“But like in most Albanian families at the time, these stories would be passed down from generation to generation, they would become legends, and no one would write them down,” he says.
He explains that Berisha’s name resurfaced in 2015, when Xhemaj found out that the CIA had opened their archives documenting their 1949-53 operation in Albania, in which Berisha’s file was found. With a story including an uneducated Albanian from the village of Billushë, and Prizren as the setting for a top secret CIA operation, writing a book about these events was inevitable for the author.
His life is a representation of a whole era: that of relations between Albanians and communism against the backdrop of the Cold War.
Demi says that he was more intrigued by the circumstantial events in the book than by the specific subject of Berisha.
“His figure is not that interesting. He is an uneducated person who fulfilled the role that was given to him by the CIA, but he did this more so because he hoped that he would get another mission in Kosovo,” he says. “This is something interesting that I found in the book — these Kosovars did not care too much about toppling the regime in Albania, they cared more about Kosovo.”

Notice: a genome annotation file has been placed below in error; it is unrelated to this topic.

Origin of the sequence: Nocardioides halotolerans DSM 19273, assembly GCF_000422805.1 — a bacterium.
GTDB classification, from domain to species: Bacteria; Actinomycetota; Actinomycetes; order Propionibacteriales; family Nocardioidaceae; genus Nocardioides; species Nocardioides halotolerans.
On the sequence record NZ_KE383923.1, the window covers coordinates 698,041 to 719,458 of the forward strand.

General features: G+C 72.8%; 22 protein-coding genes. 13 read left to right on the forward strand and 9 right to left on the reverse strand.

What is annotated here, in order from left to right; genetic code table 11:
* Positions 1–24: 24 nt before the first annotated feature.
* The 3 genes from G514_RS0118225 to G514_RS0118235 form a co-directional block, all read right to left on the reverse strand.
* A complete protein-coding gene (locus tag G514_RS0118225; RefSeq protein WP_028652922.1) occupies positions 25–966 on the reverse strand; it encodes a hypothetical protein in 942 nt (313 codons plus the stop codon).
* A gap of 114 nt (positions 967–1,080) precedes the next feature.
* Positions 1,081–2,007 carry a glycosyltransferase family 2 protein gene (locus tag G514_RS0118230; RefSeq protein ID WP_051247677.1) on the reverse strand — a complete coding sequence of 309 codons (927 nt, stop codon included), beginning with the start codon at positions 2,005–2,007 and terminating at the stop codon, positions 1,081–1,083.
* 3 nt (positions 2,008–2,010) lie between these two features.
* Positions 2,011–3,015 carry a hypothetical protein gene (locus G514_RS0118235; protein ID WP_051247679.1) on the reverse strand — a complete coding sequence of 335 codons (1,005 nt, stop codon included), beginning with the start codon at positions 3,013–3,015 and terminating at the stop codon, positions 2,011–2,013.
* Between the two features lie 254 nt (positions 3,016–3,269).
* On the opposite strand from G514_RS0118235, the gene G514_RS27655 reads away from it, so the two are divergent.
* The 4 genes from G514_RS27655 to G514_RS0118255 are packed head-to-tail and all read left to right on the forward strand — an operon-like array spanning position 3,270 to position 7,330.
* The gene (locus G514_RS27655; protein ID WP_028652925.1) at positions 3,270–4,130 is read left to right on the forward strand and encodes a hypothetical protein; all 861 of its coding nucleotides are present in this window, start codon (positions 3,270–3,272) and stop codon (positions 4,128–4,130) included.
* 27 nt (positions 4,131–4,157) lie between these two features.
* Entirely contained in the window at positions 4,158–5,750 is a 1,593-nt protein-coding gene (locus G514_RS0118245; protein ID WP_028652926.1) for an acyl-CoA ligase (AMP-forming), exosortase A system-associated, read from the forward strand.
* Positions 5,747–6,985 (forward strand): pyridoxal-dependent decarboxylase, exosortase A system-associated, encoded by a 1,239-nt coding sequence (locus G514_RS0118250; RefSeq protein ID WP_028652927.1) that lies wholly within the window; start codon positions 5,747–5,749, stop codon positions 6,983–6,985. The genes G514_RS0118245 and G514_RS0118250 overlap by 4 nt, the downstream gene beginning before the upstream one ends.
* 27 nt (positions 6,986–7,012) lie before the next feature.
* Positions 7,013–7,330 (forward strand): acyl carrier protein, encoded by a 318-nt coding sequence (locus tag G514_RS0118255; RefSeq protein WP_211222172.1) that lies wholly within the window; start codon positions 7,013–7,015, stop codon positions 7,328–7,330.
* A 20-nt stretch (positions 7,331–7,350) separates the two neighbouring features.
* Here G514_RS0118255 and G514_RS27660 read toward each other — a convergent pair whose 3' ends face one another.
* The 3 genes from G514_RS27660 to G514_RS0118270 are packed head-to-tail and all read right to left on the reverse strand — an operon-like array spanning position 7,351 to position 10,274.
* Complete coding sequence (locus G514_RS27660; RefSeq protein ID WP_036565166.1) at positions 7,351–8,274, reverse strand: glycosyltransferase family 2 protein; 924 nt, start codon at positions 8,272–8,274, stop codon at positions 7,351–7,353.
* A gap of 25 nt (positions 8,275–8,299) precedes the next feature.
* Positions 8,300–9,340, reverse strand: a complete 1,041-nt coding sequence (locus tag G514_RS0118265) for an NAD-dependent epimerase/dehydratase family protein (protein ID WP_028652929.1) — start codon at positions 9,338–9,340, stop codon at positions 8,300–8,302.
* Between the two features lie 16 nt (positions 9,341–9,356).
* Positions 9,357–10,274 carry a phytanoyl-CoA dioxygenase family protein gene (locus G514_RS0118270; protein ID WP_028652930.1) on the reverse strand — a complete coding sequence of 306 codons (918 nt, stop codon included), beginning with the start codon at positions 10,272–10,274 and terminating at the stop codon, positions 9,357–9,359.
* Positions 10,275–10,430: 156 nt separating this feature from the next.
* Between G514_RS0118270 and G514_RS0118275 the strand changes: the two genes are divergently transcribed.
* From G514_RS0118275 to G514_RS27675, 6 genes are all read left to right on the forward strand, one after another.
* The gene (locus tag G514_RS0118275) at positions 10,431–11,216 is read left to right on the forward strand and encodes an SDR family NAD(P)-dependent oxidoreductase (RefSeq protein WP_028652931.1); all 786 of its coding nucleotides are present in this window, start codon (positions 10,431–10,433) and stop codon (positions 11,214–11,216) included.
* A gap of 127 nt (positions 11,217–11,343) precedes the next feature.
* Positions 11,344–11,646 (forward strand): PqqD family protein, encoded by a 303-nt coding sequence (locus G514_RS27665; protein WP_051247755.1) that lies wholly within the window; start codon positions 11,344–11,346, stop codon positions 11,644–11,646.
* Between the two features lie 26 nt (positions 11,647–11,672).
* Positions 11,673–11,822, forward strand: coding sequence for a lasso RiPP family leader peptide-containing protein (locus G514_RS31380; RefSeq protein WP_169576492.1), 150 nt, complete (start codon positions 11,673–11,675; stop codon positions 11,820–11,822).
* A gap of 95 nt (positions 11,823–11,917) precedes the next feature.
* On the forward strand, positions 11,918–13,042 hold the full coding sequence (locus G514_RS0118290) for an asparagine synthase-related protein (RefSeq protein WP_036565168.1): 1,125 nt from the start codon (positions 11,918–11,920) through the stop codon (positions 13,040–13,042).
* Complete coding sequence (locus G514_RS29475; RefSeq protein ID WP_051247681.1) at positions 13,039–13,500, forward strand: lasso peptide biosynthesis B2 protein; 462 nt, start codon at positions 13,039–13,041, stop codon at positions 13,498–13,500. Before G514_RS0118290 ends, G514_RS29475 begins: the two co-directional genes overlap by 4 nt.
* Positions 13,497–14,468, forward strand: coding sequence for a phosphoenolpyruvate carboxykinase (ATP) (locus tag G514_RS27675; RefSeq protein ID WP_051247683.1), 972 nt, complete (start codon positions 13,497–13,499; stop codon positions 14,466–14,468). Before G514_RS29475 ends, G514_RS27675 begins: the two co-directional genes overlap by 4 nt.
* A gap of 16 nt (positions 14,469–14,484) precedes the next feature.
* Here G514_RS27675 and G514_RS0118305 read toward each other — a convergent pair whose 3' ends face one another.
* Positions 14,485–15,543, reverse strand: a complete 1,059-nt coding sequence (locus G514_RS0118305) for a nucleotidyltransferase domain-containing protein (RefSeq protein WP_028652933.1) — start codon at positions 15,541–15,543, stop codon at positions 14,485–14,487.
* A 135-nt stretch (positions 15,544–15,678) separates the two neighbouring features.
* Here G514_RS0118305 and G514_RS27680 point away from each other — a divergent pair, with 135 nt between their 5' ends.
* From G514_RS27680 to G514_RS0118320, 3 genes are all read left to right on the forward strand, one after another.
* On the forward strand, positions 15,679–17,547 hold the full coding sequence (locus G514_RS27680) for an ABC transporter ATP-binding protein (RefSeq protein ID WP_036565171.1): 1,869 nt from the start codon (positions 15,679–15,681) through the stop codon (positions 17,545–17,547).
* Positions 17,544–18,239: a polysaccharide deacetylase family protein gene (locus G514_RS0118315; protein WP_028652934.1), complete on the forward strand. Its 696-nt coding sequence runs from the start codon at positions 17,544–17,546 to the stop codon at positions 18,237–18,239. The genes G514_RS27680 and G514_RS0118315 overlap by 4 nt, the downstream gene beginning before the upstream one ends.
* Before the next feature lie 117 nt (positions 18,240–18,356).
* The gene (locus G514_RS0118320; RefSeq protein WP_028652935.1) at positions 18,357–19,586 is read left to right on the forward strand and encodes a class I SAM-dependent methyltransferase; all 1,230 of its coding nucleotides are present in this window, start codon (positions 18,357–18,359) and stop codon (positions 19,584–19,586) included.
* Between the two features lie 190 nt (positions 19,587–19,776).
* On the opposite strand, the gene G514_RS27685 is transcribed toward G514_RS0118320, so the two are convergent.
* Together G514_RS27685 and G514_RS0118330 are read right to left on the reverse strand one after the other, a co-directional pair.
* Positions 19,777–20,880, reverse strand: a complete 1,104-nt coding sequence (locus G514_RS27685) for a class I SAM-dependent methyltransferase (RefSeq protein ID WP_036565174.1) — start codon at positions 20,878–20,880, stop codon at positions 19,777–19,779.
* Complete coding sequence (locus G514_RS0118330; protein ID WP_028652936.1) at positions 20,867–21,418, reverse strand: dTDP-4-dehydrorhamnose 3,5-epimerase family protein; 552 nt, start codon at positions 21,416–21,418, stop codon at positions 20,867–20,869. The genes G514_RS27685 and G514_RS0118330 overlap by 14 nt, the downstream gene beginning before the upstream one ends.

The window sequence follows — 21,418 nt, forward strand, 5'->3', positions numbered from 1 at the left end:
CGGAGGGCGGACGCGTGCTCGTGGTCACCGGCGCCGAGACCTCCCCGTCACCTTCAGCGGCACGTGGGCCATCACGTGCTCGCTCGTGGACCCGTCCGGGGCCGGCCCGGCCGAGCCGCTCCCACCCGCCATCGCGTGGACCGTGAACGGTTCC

Moreover, Demi believes that had the author not been so close to the character, he would probably never have written this book.
However, Abdullahu believes that the character of Berisha is quite unusual for the time and place in which he grew up. His fate and character make him important while secretive, and the novel eliminates his anonymity and introduces him to the Albanian public.
“Evidence from the past, as narrated by Xhemaj, reveal the life of an uneducated albeit very skillful Albanian, a patriot and a nationalist who was pushed by the flow of time to the particular career of a CIA agent, finding a life full of adventure, something that fits his character,” says Abdullahu, adding that although Berisha was formally politically uneducated, he was quite perceptive and aware of the political realm. His life is a representation of a whole era: that of relations between Albanians and communism against the backdrop of the Cold War.